A sundae of colors this late afternoon. And yet another reason to like November: escarole soup, made today, the VERY BEST I've ever made, and economical too; found the recipe online. Serves about 4:

Escarole-Sausage Soup

1/4 cup olive oil
2 hot italian sausages
1 onion, chopped
2 cloves garlic, chopped
1 potato, diced
1 large carrot, diced
1 can white beans, drained and rinsed
1 head escarole, chopped
Chicken broth, about 4 or 5 cups
salt and pepper to taste

Crumble the sausage into the heated olive oil, and then the onion and garlic. Saute until the sausage is almost crisp. Add potato and carrot and saute until they are barely tender, about 10 minutes. Add the broth, drained white beans and the chopped escarole. Heat to boiling. Reduce heat and simmer about 25 minutes. Add salt and pepper to adjust to your taste. Mangia from Missouri.

Tuesday, November 16, 2010

Sex First, Work Last: Is Anyone Surprised?

"When asked to rate their feelings on a scale of 0 to 100, with 100 being “very good,” the people having sex gave an average rating of 90. That was a good 15 points higher than the next-best activity, exercising, which was followed closely by conversation, listening to music, taking a walk, eating, praying and meditating, cooking, shopping, taking care of one’s children and reading. Near the bottom of the list were personal grooming, commuting and working."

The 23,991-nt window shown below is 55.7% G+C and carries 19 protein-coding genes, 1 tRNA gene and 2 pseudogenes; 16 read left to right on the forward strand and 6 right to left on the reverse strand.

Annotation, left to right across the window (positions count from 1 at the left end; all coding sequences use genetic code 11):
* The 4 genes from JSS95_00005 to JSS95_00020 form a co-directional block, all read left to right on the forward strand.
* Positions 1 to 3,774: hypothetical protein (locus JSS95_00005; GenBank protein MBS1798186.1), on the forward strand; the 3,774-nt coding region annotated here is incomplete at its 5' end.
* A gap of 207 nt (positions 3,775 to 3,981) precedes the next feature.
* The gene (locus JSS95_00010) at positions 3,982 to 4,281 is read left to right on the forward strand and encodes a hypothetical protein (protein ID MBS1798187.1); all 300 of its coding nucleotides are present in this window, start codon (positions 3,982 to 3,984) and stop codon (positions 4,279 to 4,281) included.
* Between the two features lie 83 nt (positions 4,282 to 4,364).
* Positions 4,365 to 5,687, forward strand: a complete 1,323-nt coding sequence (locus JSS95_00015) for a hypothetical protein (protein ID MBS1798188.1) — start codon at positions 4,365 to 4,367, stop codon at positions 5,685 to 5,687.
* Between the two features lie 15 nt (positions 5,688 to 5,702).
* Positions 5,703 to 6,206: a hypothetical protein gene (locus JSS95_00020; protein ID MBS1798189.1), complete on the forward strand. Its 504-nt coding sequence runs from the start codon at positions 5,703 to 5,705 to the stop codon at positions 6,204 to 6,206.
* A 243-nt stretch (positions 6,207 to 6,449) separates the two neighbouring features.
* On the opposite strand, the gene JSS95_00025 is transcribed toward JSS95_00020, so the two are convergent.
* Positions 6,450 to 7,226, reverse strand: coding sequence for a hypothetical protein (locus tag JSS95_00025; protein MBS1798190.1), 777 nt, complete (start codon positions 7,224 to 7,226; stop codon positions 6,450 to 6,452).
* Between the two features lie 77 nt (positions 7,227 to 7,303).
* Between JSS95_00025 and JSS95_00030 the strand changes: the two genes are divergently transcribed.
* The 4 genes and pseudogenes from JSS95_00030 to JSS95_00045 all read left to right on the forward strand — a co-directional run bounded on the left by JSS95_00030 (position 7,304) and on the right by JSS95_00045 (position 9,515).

The above is from the NYTimes today, results of a study on daydreaming and "wandering minds".

Monday, November 15, 2010

How Not to Hate November

1. Remember it is only 8 weeks until the days start getting longer.
2. There's Thanksgiving.
3. It's a good month to sit in a nook and write poetry. It's also National Novel-Writing Month.